This past Saturday our community pool opened for the season, and I was there at 11AM with my husband and kids, ready to dive in. We all love swimming, and its been especially hot this June in Philadelphia, so we spent most of our weekend at the pool.
For me, swimming and being an insulin pump user is a pretty manageable issue, as long as I pay proper attention to important details, like keeping my pump cool and checking my blood glucose. Actually, the first detail of successful swimming and pumping for me begins a few weeks prior to the pool opening in the dressing room of Sears, where I can try on Lands’ End tankinis to find a bathing suit that looks decent with my pump clipped on.
I remember when I was first considering insulin pump therapy — I was single and slim at 27 years old. I was devastated by the thought of clipping an insulin pump onto my bathing suit. Now, twelve pumping years later, having given birth to two beautiful children and not yet gotten back into pre-pregnancy shape, happily married and happy with the A1Cs I’m getting as a result of pump therapy, I can barely relate to those old feelings. As long as I can clip my pump onto the bottom part of my suit and the top part comes down enough to not show any stretch marks, I’m just fine with the suit!
The next step in successful pumping at the pool is finding a shady spot on the grass to put down my bag. Our community pool is not fancy, but it is fortunately surrounded by grass and some beautiful, big old trees. We head right to a giant oak and spread our blanket underneath its shade. I always bring a small cooler packed with cold water and fruit and when I take off my pump, I lay it in the cooler right by an ice pack.
The trickier piece is keeping my blood glucose in optimal range throughout our day at the pool, which might include 3–4 hours in and out of the water. My kids are 4 and 7 and are just beginning to swim on their own, and I stay with them during the 50-minute “kids swim” periods.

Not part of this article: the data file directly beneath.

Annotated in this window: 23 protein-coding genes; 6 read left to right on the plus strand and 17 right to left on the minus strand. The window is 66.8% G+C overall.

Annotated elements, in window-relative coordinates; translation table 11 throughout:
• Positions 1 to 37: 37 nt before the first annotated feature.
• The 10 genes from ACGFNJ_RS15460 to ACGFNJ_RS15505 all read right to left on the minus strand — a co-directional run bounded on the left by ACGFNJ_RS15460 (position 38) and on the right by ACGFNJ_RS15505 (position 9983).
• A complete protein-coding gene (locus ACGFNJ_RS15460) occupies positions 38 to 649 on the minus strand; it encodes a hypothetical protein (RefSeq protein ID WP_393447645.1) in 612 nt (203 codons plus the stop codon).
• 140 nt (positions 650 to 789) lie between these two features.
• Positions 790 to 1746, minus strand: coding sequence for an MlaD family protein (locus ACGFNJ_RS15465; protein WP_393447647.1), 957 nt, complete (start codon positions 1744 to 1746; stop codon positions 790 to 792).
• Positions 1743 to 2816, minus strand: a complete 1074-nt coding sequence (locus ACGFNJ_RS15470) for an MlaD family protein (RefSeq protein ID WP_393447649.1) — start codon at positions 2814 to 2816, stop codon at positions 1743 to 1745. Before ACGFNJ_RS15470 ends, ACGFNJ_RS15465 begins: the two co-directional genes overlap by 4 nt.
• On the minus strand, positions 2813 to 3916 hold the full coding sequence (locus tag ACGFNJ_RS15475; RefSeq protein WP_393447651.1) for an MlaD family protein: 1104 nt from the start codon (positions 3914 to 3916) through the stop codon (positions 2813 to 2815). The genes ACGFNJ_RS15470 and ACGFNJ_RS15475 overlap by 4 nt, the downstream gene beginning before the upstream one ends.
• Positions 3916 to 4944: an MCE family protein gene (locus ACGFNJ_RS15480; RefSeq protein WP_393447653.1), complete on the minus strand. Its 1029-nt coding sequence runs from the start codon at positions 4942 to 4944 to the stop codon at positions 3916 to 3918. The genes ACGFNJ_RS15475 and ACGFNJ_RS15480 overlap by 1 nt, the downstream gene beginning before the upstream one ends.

On Saturday, I checked my blood glucose at 10AM, about 2 hours after breakfast, and the reading was 130 mg/dl. That felt like a perfect number for me to detach at the pool — I find that my activity in the water makes up for the missed basal insulin. But in the next half hour, with the activity of running around the house and getting everything together for the pool (where did I put the beach bag that I haven’t touched since last Labor Day?), I could feel my blood glucose dropping.
I checked again at 10:30AM and my reading was 72 mg/dl. I knew that was a dangerous place for me to be with getting in the pool and swimming, so I ate a few pieces of the perfectly ripe watermelon that I had cut up for us to bring along. I checked one more time at 11AM and I was back up to 127 mg/dl. When we got to the pool, I bolused 0.3 units of insulin before detaching, swam with my kids for 50 minutes, did laps on my own for 10 minutes, then got out of the pool and registered at 117 mg/dl before lunch. I was pleased!
Not every day at the pool goes that smoothly. Sometimes I might not be as quick to catch the lows; some days I might have an unexplainable high blood glucose level no matter what I do. I get frustrated in those moments, but I try and troubleshoot and think about the big picture. I feel fortunate to enjoy these summer days with my family and for the blessing of my insulin pump, which helps me to stay active and well.